Can you share a story about the funniest mistake you made when you were first starting? Can you tell us what lesson you learned from that?

I am not sure I would call if funny but over the years I’ve learned to stay focused on my niche. Early on I went wherever I could find business and people to work with me. I struggled because I didn’t know the markets or my clients very well. I think many new business owners do the same and my advice to them would be to choose and niche and stick it out. Carving out a specialty for yourself is the best way to grow a business. Be a specialist …not a generalist. You want clients to immediately identify you and your business with a specific product or service within a particular area…within a price point. When I chose to focus my sales business on buyers of Boston multifamily (2–4 units) real estate, within 3 neighborhoods, my business took off. I knew my niche and I knew it well and my business grew because of it.

Can you share three reasons with our readers about why it’s really important for a business to have a diverse executive team?

  1. We live in a diverse country and it is important to have an executive team that accurately represents the population that you serve.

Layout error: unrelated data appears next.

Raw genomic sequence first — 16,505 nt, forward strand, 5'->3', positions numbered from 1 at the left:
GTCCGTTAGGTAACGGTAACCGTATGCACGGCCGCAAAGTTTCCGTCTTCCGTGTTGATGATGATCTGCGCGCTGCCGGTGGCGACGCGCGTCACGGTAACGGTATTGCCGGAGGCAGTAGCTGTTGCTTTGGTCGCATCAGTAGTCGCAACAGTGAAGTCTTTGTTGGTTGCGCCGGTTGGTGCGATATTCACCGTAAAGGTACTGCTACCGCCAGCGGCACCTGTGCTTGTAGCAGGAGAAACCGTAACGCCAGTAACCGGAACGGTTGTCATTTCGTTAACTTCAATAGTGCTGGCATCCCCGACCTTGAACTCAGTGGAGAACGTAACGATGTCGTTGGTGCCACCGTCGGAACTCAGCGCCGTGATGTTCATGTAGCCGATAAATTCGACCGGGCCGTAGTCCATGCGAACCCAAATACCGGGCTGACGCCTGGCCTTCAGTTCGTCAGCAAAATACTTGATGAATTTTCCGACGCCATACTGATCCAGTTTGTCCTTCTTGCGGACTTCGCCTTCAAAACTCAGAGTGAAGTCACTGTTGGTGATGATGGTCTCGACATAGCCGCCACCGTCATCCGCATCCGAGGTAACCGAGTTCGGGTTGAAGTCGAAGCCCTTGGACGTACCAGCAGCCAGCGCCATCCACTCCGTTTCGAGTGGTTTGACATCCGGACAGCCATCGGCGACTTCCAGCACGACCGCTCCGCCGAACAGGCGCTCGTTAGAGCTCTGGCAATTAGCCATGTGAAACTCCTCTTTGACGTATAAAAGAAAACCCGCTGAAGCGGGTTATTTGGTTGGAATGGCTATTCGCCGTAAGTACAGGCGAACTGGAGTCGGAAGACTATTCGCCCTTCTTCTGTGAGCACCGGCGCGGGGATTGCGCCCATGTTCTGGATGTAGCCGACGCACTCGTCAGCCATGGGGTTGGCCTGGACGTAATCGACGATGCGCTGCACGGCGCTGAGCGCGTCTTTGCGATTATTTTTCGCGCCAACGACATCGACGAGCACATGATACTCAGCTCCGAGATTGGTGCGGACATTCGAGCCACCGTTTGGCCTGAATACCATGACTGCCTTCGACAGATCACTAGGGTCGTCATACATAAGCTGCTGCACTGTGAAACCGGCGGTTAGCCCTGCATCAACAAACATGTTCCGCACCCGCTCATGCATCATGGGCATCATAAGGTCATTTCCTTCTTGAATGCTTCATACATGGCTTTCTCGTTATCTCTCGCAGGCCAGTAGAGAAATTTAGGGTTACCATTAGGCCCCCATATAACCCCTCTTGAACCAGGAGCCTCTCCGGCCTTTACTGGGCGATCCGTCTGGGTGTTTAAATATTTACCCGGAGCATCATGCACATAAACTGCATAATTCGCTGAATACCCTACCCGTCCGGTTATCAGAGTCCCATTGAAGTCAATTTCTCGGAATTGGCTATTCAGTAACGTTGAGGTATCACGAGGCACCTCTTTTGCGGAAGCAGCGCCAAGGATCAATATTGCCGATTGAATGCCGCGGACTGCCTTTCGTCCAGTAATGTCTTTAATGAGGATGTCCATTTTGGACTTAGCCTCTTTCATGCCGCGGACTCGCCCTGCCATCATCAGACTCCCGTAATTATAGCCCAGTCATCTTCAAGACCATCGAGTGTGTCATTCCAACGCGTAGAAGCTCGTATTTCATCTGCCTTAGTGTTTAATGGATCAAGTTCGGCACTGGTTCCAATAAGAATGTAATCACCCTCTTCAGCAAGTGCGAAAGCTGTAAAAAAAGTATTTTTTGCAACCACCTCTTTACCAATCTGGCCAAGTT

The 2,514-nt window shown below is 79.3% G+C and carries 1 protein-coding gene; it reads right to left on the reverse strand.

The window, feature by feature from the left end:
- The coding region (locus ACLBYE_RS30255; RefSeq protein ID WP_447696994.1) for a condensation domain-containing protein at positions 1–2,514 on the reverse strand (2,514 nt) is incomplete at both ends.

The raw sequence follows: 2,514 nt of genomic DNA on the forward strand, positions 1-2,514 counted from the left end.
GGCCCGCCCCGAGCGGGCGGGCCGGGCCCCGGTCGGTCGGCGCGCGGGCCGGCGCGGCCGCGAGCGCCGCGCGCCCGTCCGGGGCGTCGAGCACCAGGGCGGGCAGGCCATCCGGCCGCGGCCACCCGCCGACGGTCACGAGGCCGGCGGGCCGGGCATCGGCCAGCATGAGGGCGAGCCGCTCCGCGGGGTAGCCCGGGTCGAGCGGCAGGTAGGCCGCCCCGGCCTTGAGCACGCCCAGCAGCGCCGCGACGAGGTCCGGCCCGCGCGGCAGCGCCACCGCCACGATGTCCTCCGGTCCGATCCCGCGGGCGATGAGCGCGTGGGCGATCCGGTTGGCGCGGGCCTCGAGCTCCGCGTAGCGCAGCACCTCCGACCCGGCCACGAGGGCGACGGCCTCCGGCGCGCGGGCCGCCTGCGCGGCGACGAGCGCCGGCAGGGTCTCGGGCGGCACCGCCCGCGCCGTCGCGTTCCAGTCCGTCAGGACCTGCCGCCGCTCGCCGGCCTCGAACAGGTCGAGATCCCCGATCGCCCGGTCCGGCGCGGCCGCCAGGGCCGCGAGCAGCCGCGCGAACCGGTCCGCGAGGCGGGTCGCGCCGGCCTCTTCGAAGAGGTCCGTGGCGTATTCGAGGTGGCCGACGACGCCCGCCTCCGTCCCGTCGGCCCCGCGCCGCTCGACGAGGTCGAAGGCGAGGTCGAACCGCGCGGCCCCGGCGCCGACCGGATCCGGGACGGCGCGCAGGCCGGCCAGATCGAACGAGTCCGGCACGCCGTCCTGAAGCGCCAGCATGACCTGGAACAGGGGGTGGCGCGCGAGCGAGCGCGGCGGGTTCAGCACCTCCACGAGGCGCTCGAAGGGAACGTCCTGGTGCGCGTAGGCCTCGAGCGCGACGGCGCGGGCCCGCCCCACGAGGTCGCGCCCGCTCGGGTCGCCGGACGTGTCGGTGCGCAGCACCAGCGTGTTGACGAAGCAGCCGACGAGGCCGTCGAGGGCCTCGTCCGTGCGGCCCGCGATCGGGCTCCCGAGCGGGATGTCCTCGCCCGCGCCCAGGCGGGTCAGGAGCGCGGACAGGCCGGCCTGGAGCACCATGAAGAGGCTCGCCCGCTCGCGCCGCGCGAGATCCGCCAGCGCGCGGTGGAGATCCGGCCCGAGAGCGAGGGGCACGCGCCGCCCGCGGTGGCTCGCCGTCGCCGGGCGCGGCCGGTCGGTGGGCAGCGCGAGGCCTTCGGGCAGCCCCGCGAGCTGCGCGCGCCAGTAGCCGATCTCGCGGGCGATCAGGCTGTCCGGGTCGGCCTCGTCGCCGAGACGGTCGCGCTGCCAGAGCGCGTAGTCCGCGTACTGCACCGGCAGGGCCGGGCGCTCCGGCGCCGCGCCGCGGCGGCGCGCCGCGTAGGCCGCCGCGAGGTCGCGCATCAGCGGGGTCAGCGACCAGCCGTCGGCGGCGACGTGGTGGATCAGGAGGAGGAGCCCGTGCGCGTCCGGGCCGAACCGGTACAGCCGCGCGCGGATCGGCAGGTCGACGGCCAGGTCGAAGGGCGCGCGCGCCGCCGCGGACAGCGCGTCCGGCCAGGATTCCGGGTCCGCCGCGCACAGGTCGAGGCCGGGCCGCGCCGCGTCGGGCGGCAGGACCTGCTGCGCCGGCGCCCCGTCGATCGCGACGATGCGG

2. In order to comprehensively understand the wants, needs and desires of you customer base, you should have executives that can speak directly to those wants, needs and desires.
  3. Businesses should not be standalone entities; they should be woven into the fabric of the community. Being a successful business may mean holding a position of leadership and responsibility within the community, and having a diverse executive team helps to ensure success within that role.

How do you define “Leadership”? Can you explain what you mean or give an example?

Leadership is the ability to run to the left when is seems like everyone is running to the right. In most cases the majority in wrong. A true leader understands this and can head in a direction he/ she believes is correct even when the crowd is in doubt. Leadership in business can be very lonely. Most of society doesn’t understand what you’re trying to accomplish until you’ve finished it.

What are your “5 things I wish someone told me when I first started” and why. Please share a story or example for each.

  1. Investing in real estate and building a business is very similar to flying an airplane. There is a lot of thrust, power and energy needed to take off from the runway. However, if done correctly, once you reach your “cruising altitude,” the energy and efforts taken to fly diminishes and it becomes a smooth flight.